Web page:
The Fountain Pen Shawl that I've been working on for what seems like forever but has been actually less than two years is finally finished.
Here's the obligatory spread-out shot, though it's a bit dark.
As I may have mentioned when I started this project, I don't actually wear shawls. Or maybe that's because I never owned one. Perhaps I'll take this to work and if the air-conditioning is ever working properly I can use it to take the chill off.
Here it is blocking, spread out in all it's error-ridden glory:
I couldn't even get the whole thing in the shot, it is so big. As you can see, the blocking boards I recently bought from Knitpicks (pretty much with this project in mind) are not adequate and I had to supplement with random mismatched towels. I will likely buy another set of these blocking boards so they will be enough for any future project because they work really well. And because this is lace, it dried in about 10 seconds.
I wish I had taken photos while I was washing it, because the dye in that yarn ran like a motherf****er. I filled the dish pan probably ten times in hopes the water would eventually run clear and it never did. It lightened though and I was feeling guilty for using so much water so I stopped. I wasn't surprised that this happened because the dye also came off on my hands while I knit, which I think is one reason I worked on it so sporadically for the first year or so of the project. So despite the beautiful saturated color of this Silky Alpaca Lace, I will not use it again.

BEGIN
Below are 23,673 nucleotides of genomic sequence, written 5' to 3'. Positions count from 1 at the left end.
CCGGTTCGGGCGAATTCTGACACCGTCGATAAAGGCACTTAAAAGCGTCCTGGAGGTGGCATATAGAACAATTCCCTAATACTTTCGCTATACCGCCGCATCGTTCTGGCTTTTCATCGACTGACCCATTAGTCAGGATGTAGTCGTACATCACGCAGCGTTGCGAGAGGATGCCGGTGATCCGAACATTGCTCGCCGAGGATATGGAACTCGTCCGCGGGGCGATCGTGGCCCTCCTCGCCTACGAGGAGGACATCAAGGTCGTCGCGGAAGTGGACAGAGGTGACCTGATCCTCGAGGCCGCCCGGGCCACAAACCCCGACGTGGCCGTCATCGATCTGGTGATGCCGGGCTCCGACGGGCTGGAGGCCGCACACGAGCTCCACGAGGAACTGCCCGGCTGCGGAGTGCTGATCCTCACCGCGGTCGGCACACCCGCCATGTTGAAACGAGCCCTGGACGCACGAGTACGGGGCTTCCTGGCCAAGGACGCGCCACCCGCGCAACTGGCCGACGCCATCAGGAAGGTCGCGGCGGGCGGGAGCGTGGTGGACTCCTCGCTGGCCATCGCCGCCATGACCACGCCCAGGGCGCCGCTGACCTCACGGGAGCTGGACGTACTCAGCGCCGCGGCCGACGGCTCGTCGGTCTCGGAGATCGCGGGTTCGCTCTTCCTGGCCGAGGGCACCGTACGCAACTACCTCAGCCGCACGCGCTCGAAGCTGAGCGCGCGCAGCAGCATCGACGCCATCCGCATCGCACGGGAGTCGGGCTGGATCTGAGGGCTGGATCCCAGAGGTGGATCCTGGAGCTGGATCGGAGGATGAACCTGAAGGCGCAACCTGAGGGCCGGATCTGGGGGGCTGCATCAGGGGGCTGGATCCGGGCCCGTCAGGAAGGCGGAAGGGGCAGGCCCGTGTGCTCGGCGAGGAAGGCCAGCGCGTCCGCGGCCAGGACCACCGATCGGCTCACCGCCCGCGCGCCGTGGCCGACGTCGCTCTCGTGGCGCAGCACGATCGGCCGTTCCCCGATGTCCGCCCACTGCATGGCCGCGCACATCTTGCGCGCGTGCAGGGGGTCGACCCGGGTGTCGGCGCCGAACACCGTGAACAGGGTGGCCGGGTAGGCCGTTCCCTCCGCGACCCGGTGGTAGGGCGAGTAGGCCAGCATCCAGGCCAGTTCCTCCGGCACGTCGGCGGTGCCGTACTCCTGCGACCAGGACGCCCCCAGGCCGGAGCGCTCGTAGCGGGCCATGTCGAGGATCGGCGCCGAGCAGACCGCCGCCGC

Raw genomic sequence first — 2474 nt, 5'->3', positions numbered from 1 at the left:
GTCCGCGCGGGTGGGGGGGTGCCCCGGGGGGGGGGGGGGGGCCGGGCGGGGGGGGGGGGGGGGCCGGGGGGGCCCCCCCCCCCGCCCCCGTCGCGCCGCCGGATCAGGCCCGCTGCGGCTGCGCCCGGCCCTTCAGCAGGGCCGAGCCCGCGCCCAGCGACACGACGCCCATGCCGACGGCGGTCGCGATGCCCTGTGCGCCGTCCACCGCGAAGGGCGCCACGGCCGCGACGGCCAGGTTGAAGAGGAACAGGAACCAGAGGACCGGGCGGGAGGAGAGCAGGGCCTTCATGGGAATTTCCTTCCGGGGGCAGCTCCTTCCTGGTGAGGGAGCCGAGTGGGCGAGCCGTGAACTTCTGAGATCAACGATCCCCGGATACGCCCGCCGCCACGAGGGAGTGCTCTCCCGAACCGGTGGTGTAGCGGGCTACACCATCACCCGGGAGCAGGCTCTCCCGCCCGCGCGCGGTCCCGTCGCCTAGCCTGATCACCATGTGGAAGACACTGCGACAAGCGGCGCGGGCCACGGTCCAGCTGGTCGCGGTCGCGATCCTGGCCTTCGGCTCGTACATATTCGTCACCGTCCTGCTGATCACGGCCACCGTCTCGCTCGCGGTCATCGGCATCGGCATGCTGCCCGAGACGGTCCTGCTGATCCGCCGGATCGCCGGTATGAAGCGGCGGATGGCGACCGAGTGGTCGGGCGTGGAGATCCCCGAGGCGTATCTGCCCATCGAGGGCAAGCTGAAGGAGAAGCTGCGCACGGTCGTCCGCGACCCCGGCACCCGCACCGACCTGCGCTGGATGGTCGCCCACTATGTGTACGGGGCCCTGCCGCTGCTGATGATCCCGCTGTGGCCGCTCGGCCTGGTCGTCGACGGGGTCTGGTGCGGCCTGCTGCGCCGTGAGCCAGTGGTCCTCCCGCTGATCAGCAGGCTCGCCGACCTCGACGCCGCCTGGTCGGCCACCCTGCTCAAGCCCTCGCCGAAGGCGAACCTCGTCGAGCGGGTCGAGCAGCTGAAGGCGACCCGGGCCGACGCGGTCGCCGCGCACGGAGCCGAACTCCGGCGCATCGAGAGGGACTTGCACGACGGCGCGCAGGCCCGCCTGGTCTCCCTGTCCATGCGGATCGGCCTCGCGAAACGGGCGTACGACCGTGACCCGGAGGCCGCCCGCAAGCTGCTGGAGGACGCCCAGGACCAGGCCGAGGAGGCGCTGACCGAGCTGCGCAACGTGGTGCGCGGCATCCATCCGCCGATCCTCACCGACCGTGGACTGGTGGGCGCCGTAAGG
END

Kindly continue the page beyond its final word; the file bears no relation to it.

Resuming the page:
The thing about lace is that you can't see how the pattern is shaping up while you're working on it. Only when it is spread out blocking are your sins revealed. And I am surely going to shawl-knitting hell for this.
I posted an in-progress pic here, and I spread it out enough on a white surface that you can sort of see it shaping up. That's about the point where things somehow went wrong. I mean, what is going on here?
It's like the whole pattern shifted to the left. I assume that was one of those points where things weren't coming out quite right and I had to fudge it. Well, look where it got me.
It also looks in a couple of spots like the center stitch moved, which is not only inexplicable but impossible. I had stitch markers on either side of that stitch throughout the entire project and did not move them. The border is a big hot mess, and I swear to God there were errors in the pattern even though I can't find anyone else on the entire internet who had this problem. But I assure you I can do simple math, and simple math will tell you that when you start with, say, 12 stitches and increase by 3 stitches you do not end up with 13 stitches. That is the sort of thing I encountered all through the last part of this shawl.
Anyhow, none of these errors really matter because it won't be spread out like this again. It looks quite lovely draped around shoulders, and feels soft and silky, and that's really all that's important.